Obama might not have even been on the ballot in Indiana.
Let us concede that Republican claims of massive voter fraud have been somewhat exaggerated. But it must also be said that Democratic complaints that the whole anti-fraud crusade is just an evil ploy to suppress voters is also off the mark. Fraud might not be widespread, but it does happen.
And sometimes the effects could be profound. Thanks to the Richard J. Daley political machine, not even death could prevent people from voting in Chicago, and some have suggested that fraud might have contributed to John F. Kennedy’s election in 1960.
That brings us to St. Joseph County here in Indiana, where a trial is under way for the election officials alleged to have submitted petitions with fraudulent signatures in order to get Barack Obama and Hillary Clinton on the Indiana Democratic primary ballot in 2008. How momentous might that fraud have been?
Under state law, presidential candidates must qualify for the primary ballot with 500 signatures from each of the state’s nine congressional districts. In the 2nd District, wherein lie South Bend and St. Joseph County, Clinton qualified with 704 signatures and Obama had 534. Prosecutors say 13 Clinton petition pages were apparently forged, meaning up to 130 possibly fake signatures. Even if all 130 had been disqualified, she still would have met the 500-signature threshold. In Obama’s case, nine pages were apparently forged, or up to 90 fake signatures. He easily could have failed to reach 500.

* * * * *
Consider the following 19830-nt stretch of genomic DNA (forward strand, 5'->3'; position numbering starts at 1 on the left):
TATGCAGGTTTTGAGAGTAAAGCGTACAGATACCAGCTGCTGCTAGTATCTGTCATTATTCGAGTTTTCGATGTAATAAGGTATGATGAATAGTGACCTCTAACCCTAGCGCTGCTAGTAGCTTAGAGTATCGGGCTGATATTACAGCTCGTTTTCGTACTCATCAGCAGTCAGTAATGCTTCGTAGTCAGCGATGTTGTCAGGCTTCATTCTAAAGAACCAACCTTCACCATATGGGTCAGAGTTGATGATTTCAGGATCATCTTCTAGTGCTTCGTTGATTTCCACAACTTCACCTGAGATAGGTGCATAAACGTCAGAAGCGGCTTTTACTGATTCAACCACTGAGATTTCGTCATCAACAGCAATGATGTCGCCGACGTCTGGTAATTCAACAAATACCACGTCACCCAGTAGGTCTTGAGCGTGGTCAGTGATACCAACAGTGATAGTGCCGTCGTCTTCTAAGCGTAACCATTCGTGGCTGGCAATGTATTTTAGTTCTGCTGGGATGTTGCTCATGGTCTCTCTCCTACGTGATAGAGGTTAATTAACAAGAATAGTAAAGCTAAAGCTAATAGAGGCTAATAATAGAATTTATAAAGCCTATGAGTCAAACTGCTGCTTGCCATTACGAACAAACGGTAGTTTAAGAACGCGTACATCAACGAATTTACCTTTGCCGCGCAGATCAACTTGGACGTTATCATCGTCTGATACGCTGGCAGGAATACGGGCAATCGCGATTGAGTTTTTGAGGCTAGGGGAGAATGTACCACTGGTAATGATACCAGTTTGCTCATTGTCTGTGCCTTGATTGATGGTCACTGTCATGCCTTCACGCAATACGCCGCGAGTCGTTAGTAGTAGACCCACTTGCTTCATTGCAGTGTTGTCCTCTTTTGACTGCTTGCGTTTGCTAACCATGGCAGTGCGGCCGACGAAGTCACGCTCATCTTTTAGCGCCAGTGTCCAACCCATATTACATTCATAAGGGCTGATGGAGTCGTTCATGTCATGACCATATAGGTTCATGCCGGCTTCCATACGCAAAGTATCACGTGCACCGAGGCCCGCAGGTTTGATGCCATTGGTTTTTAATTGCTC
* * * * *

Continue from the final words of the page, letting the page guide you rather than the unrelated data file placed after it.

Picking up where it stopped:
And if Obama had not been on the Indiana ballot, then what? Clinton would have won the state overwhelmingly instead of squeaking by as she did, picking up most or even all of the delegates Obama got here. Who knows what effect that would have had on the momentum of both candidates and how subsequent primaries in other states might have been affected? It is perhaps folly to suggest we might today be talking about the second term of President Clinton or even of President John McCain, but it’s easy to imagine Obama taking office in his first term with less of a perceived mandate than he ended up with.
This case also puts a welcome spotlight on something critics of Indiana politics have long said: This state has some of the toughest ballot-access rules in the nation. Those rules need to be rethought so it’s less challenging for candidates to run here.
But the rules are what they are. Whatever the threshold is, we must be as sure as we can that it has been met honestly by all candidates. We already have to put up with enough deceit and dishonesty from politicians once they get into office.